Nycteola frigidana (Walker, 1863)


Frigid Owlet Moth



Nycteola frigidana is a small gray moth (FW length 11–13 mm) with a rectangular forewing shape and variable pattern of dark spots and sinuous transverse lines. The base of forewing is broad due to expansion of the proximal costa which gives the wing a rectangular shape that is typical of the genus. The ground color is variable, but most Northwest specimens have medium-dark gray color with a slight sheen. The entire basal area, anterior median area, and apex are often darker gray. Some specimens have a silvery or greenish color on the antemedial area, the posterior median area, and the anterior subterminal area, but these forms appear to be more common in the East than in the Pacific Northwest. Short, thin, black lines are present on the bases of the radial and cubital veins, occasionally thicker black at the cubital vein. The basal, antemedial, and postmedial lines are dark gray, double with filling of the gray ground color. The basal line is indistinct, slanted across the costa toward the outer margin when visible. The antemedial line is prominent, usually with a darker gray to black lateral component, sinuous with convex outward segments in the cell and above the posterior margin, slightly slanted from the costa toward the outer margin. The median line is absent. The postmedial line is weaker than the antemedial line, irregular, oriented nearly perpendicular to the fore wing and drawn toward the base on the costa and in the fold. The subterminal line is a pale gray series of ill-defined small spots, most evident due to preceding gray spots that are often fused into a jagged shade. The terminal line is dark gray, often broken by the veins. The fringe is gray. The orbicular spot is a small gray spot. The discal spot is a small dark gray or rust-brown triangle; the cell between the spots is sometimes black. The claviform spot is variable, often absent, evident as a small gray smudge or a long laterally-pointed triangle when visible. The hindwing is light tan-gray, darker gray toward the margin, without darker markings. The head and thorax are light to medium gray with paired dark circles on the anterior thorax and a gray to dark gray tuft on the posterior thorax. The palpi are long with medio-laterally flattened anteriorly-directed distal segments. The male antenna is filiform.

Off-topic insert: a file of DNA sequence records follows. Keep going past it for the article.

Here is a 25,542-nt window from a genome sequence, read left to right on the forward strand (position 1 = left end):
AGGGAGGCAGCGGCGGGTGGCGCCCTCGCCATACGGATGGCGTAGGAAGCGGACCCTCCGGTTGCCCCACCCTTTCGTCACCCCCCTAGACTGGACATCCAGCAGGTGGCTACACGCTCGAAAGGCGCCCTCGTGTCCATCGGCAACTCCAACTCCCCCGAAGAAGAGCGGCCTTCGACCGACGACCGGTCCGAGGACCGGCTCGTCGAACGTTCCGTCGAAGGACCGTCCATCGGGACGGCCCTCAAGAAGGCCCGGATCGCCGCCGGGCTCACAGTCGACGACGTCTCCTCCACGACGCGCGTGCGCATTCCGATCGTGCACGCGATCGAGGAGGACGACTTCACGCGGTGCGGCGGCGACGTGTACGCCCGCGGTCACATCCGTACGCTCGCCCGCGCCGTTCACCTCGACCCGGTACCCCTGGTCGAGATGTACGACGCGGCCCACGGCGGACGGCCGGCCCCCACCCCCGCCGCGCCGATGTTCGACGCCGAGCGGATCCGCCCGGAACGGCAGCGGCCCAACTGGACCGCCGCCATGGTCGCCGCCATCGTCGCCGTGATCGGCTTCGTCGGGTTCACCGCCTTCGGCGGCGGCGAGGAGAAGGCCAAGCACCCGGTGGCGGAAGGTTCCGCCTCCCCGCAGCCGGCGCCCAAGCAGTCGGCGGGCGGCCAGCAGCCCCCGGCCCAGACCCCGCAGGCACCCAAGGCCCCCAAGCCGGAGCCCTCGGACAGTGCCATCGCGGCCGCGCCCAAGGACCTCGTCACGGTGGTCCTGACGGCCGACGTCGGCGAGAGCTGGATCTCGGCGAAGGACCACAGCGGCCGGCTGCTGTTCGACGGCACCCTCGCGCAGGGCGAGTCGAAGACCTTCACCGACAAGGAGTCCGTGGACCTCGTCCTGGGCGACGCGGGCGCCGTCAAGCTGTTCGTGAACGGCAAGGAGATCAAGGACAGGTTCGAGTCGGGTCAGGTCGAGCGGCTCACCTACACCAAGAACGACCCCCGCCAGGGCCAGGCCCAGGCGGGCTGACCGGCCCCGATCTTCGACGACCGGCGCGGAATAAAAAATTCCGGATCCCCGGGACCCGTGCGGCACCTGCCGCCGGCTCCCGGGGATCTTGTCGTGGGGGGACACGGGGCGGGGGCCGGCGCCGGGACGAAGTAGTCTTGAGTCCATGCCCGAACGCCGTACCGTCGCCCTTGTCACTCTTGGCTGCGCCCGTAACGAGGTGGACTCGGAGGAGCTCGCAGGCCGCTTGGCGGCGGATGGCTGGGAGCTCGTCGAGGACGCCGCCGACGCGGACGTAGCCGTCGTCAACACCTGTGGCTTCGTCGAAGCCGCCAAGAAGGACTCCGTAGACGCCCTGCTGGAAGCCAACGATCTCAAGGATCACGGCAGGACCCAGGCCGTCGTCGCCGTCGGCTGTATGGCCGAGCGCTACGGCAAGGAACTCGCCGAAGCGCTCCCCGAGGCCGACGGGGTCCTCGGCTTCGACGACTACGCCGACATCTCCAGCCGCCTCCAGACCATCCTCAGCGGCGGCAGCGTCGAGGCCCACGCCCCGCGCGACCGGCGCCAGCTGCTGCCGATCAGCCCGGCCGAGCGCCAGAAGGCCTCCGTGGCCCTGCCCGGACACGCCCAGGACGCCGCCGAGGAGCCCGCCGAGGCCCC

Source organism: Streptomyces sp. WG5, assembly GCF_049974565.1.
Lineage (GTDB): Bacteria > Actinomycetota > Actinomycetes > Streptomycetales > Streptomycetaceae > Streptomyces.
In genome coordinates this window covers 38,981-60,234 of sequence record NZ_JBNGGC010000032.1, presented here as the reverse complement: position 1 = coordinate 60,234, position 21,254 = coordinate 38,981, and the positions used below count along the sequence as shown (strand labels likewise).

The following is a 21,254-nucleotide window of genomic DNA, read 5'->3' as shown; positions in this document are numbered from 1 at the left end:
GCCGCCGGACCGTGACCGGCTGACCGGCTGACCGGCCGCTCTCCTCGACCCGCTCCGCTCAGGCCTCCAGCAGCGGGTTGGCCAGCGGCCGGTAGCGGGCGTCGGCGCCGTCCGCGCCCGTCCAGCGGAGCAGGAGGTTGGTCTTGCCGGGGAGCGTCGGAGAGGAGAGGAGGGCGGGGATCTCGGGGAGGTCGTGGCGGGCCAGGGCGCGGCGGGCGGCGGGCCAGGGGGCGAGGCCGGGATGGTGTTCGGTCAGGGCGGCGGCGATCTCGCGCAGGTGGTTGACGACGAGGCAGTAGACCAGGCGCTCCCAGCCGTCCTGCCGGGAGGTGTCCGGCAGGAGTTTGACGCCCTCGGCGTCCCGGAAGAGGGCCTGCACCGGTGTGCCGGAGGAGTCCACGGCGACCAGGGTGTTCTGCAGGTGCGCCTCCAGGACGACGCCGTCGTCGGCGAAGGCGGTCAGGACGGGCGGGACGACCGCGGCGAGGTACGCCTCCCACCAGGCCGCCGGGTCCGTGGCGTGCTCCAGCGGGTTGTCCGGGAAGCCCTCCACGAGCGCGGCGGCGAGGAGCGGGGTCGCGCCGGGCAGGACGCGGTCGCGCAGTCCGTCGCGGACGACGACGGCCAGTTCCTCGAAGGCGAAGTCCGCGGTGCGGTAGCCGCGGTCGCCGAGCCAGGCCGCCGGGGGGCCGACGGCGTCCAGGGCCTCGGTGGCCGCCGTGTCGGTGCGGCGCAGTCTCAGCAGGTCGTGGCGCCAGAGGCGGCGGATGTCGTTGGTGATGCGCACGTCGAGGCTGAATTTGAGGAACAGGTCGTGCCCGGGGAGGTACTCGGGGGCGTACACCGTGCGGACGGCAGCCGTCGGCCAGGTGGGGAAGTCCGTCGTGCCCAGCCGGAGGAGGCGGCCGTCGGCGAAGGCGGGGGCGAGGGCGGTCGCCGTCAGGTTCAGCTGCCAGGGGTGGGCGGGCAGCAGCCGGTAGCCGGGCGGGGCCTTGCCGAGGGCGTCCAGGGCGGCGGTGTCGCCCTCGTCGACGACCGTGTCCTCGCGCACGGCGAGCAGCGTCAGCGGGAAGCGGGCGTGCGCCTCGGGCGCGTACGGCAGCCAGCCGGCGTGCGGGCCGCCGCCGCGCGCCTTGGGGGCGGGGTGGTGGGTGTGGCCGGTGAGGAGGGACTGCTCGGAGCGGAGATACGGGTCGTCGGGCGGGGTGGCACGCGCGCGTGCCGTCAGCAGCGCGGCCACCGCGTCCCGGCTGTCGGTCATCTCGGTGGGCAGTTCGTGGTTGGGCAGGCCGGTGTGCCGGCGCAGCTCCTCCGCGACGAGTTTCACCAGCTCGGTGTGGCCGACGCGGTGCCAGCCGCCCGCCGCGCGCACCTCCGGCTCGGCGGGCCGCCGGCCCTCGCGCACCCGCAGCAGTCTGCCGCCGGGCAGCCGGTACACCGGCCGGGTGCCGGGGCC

This species can be recognized by its small size, characteristic rectangular wing-shape, powdery gray color, and absence of a dark mark on the basal posterior forewing margin. It is most similar to Nycteola cinereana, a slightly larger moth that has usually has a smoky gray to black dark mark at the posterior wing base. Nycteola frigidana is difficult to distinguish from Nycteola columbiana without dissection. The antemedial line of N. frigidana is usually less sinuous and the dark spots preceding the subterminal line are less prominent but definitive identification requires dissection of the genitalia.

The male genitalia of the three Nycteola species differ in the shape of the distal aedeagus. That of N. frigidana lacks a hook-shaped process, unlike those of both other species.

The female genitalia of N. frigidana are easily distinguished from those of N. cinereana and N. columbiana because the ductus bursae is very long and slender, exceeding the length of the corpus bursae. Those of the other two species are shorter and broader and are much shorter than the corpus bursae. The female genitalia are illustrated by Fletcher (1959).


This species is widely distributed in moist forests or riparian zones across much of North America, including in our region.


Pacific Northwest

Nycteola frigidana is widely distributed in our region at least as far north as central British Columbia. It occurs on both sides of the Cascades but is not found in the driest steppe habitats in the Columbia Basin or the southern parts of Idaho or Oregon. It is relatively uncommon west of the Cascades.


This species occurs across North America. It is most common in the East where it has been found from southern Canada to the Gulf Coast. The range extends across boreal Canada to the Northwest.

Life History


This species is a foodplant specialist feeding on Salicaceae including both willows (Salix spp.) and cottonwoods (Populus spp.).


The phenogram of this species is bimodal with peaks in late spring and again in August consistent with the presence of two broods. The first brood is on the wing from April until June, and the second brood flies from mid-July until September. It is nocturnal and comes to lights.

Economic Importance




Covell (1984)

Fletcher (1959)

McDunnough (1943)

Moth Photographers Group